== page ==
Capstones

Graduation Date

Fall 12-16-2016

First Advisor

Marshall Allen

Subject Concentration

Health & Science

Degree Name

Master of Arts (MA)

Abstract

In 2015, the East Harlem neighborhood – specifically the 25th Precinct – had the highest rate of criminal court summonses amongst residential areas. At 145 summonses for every 1,000 residents, it was more than four times the citywide average, according to an analysis of data obtained from the NYPD.

Since 2010, summonses have declined as the NYPD moves towards a more community-based approach to policing. But the Broken Windows theory has left a lasting and often negative effect on the East Harlem community.

This past fall, CUNY reporters investigated how summonses have affected the relationship between East Harlem residents and the NYPD. The reporters made an unprecedented effort to listen to what the community members and the 25th Precinct said about this relationship. To talk to residents, they attended community board meetings, spoke to community leaders, and visited churches, schools, barbershops, community events and polling places on Election Day.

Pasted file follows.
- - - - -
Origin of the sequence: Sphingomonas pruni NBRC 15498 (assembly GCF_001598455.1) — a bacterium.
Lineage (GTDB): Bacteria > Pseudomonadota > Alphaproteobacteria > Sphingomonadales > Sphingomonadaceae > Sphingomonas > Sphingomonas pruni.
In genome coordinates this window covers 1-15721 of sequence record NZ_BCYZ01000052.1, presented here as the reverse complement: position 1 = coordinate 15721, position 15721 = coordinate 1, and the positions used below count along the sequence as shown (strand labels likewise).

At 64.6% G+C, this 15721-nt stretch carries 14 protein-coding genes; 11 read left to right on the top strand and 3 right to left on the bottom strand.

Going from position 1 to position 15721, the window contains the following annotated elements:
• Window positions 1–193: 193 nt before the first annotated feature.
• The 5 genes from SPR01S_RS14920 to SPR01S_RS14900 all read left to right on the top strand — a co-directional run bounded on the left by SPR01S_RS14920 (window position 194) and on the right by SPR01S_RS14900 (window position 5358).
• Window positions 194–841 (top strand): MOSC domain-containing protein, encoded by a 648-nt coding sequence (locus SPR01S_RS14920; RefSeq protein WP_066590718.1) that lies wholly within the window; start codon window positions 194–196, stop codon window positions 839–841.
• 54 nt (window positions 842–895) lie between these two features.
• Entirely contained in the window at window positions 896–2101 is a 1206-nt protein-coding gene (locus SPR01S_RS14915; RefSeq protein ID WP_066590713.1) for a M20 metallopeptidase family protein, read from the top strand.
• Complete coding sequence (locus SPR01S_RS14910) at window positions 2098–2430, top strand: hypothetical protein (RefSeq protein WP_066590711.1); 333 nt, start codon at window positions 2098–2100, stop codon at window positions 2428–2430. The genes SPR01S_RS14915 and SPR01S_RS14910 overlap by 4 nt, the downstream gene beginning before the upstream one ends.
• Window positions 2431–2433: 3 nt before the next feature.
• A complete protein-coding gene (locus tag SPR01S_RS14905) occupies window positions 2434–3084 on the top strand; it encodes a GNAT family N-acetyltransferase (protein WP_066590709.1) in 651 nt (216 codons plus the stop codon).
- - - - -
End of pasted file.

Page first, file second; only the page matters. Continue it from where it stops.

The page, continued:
In addition to on-the-ground reporting, the reporters created a text-message questionnaire that was completed by scores of residents. The questionnaire asked about resident’s interactions with the police. The majority of the residents surveyed agreed that the police unfairly target black and Latino residents, and most characterize their relationship with the police as hostile. Many young black and Latino residents say the police are a threat to their safety, and many say they’ve seen the police use unjustified force in the community.

But the survey also revealed something else: appreciation, and a desire to repair the relationship. When asked how they would like the police to change, East Harlem residents expressed a common refrain: officers need to get to know the neighborhood and the people in it.

http://nicolelewis.co/in_the_wake_of_broken_windows_policing/

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